Pin Me

Photographing Monument Valley

written by: Misty Faucheux•edited by: Rhonda Callow•updated: 4/6/2010

Monument Valley is a gorgeous park located on the Utah/Arizona border. Plus, it's a photographers heaven! Learn some simple photography tips and tricks in order to take the best Monument Valley photographs.

  • slide 1 of 3

    Guided Tours of Monument Valley

    Monument Valley on the border between Utah and Arizona is a study in contrasts. The blue of the western sky brings out the red of the sandstone, which in turn highlights and enhances the green of the scrub grasses that run around the valley. Basically, Monument Valley is a photographer’s playground.

    It can, however, take some foreknowledge and practice to truly take great photographs of Monument Valley. First of all, pay for a guided tour from one of the Native American guides. These tours will take you into the back country, including near the Native American hogans in the vicinity and behind attractions like Thunderbird Mesa. While these tours can get pricey ($50 to $100 over the price of admission depending on the tour guide and time of the year), it’s worth the price.

    If you decide not to take a tour, you can still do a self-tour. But, you must stay on the loop road, and you are restricted to certain areas. One thing about the self-tour though is that you take as much time as you want, and you still get to see many of the major views in the park, including Artist’s Point and the Mittens. In contrast, it will depend on your tour guide as to how long you can stay in one place while on the tour. That being said, a tour guide will often point out special areas that will make for the best photographs.

  • slide 2 of 3

    Needed Photography Equipment

    But, before you even head into Monument Valley, you need to pack up some equipment. A camera tripod will greatly assist you. A major part of photographing Monument Valley is patience. You want to wait for the light to play just right against the buttes and landscape, but you need to stay until those moments arise. And, a tripod will take some of the burden off your hands.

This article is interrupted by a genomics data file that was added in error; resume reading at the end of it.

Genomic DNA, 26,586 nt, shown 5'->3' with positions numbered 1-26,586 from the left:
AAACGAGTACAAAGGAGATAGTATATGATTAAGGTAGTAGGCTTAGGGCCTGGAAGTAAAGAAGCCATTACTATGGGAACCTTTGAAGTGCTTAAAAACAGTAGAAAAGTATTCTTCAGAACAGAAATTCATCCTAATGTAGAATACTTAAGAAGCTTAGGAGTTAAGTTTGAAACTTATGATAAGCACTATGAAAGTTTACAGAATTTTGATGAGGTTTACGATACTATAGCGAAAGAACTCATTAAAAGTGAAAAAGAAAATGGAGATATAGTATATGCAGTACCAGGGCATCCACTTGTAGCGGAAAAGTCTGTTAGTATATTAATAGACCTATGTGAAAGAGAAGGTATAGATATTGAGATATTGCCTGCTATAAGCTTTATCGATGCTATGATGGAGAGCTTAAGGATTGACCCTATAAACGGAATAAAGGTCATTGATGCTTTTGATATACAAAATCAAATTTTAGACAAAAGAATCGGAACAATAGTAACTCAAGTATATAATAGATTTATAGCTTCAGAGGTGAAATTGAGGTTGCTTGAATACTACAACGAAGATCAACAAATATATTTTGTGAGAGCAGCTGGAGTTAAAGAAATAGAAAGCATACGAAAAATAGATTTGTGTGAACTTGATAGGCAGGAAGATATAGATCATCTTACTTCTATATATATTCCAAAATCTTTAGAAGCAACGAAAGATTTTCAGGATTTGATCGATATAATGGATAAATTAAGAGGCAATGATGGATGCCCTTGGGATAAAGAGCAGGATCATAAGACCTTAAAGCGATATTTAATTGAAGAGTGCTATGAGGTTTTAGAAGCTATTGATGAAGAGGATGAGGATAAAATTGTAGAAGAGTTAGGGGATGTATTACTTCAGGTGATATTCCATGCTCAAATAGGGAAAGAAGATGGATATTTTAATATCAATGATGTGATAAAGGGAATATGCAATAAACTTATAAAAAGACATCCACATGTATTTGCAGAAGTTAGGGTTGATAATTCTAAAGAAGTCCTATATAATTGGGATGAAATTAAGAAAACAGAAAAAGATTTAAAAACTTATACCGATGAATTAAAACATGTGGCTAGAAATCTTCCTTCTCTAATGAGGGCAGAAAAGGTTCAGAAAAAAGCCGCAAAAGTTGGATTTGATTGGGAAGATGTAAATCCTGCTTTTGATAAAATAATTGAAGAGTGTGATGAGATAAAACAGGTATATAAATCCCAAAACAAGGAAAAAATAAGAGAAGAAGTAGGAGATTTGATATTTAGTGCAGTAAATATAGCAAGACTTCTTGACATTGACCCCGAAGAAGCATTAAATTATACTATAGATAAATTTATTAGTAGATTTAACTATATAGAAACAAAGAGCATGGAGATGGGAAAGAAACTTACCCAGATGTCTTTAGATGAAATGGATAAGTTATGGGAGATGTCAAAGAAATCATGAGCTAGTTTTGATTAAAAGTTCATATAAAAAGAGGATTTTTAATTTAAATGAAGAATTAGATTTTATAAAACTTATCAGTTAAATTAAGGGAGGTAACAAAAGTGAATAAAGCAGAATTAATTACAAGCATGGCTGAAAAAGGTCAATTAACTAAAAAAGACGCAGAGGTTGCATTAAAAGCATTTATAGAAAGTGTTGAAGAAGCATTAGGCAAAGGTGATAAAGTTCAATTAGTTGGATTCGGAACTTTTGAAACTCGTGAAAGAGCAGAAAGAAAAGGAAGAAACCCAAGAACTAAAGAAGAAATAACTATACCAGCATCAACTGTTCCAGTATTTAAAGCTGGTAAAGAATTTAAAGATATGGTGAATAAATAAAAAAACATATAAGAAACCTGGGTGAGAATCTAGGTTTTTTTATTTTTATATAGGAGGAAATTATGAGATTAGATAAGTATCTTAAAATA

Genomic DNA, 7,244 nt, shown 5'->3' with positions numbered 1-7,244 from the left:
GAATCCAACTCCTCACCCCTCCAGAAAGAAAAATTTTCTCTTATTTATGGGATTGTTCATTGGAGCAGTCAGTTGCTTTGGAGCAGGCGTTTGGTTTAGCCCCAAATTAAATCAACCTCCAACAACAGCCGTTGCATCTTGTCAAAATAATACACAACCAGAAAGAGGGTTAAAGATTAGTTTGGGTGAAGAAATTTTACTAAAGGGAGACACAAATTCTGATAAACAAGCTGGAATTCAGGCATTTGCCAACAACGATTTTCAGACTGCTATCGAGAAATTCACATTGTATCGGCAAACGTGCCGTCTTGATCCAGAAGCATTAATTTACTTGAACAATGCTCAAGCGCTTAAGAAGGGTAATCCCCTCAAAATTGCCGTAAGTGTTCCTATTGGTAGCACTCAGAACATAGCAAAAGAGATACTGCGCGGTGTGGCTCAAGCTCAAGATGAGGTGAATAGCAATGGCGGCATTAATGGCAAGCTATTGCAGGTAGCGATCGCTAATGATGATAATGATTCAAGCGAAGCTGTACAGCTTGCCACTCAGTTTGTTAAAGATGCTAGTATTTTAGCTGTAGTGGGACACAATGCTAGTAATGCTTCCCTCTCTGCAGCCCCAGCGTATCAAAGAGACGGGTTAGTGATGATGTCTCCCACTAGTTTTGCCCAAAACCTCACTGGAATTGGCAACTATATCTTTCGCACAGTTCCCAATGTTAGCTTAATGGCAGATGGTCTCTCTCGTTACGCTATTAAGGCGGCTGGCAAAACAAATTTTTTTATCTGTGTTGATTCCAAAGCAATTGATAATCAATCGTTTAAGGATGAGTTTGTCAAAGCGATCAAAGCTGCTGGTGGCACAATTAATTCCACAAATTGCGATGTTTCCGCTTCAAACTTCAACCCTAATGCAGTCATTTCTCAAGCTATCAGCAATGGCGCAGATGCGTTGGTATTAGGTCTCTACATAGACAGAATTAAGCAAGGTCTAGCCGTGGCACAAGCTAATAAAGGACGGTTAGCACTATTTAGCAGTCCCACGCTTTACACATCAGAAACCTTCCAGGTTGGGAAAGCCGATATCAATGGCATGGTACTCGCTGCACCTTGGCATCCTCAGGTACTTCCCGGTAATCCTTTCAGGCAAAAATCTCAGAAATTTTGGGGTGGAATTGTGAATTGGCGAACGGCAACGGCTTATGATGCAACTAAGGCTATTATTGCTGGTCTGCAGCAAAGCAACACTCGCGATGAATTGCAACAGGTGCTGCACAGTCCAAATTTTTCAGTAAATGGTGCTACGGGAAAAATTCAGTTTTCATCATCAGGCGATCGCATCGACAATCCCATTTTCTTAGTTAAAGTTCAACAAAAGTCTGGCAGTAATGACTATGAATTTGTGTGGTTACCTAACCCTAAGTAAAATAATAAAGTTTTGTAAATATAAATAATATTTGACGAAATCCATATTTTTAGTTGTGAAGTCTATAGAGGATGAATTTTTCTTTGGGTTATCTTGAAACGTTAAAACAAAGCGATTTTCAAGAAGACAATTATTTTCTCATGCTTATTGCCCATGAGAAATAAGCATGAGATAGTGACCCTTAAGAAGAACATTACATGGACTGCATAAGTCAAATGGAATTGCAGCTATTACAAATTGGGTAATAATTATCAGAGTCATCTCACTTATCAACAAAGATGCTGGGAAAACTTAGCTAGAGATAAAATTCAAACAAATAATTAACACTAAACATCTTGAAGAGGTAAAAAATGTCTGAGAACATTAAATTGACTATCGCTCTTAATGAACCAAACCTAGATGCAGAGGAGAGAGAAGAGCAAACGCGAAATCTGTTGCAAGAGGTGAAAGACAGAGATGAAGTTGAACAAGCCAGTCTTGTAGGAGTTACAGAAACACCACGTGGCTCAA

Photo by Misty Faucheux Bring a polarizing filter. The sun gets pretty bright in the desert and can be blinding. A polarizing filter, or even a lens hood if you don’t have a filter, will help diffuse some of that light and add a different shade to your photographs. As far as cameras go, a digital SLR may be the best choice in order to photograph Monument Valley. You need a camera in which you can change the lenses. And, you need to bring a variety of lenses, including a telephoto and a panoramic (wide-angle) lens.

    Much of the scenery lends itself to wide angle shots, especially the two mittens. But, animals are also present within the park. You may want to zoom in to catch lizards, scorpions or one of the many desert animals that run all over the park. Many different types of birds also make the valley their home.

  • slide 3 of 3

    Best Times of Day and Year to Take Photographs

    In order to get the best photographs of Monument Valley, you should try to visit the park either at sunrise or sunset. Sunrise and sunset photographs are amazing in Monument Valley. The desert air makes for some amazing colors at both of these times. Pinks, yellows, Photo by Misty Faucheux blues and a variety of other colors will light the sky and cast the buttes in a variety of shades and radiance. And, winter may be the best time to go with its softer light and fewer tourists.

    One final tip, play with the natural lighting within the park. Light coming in from the side will illuminate some of the many rock formations and petroglyphs within the hidden recesses. But, the shadows also play their part by seemingly widening the distance between two objects.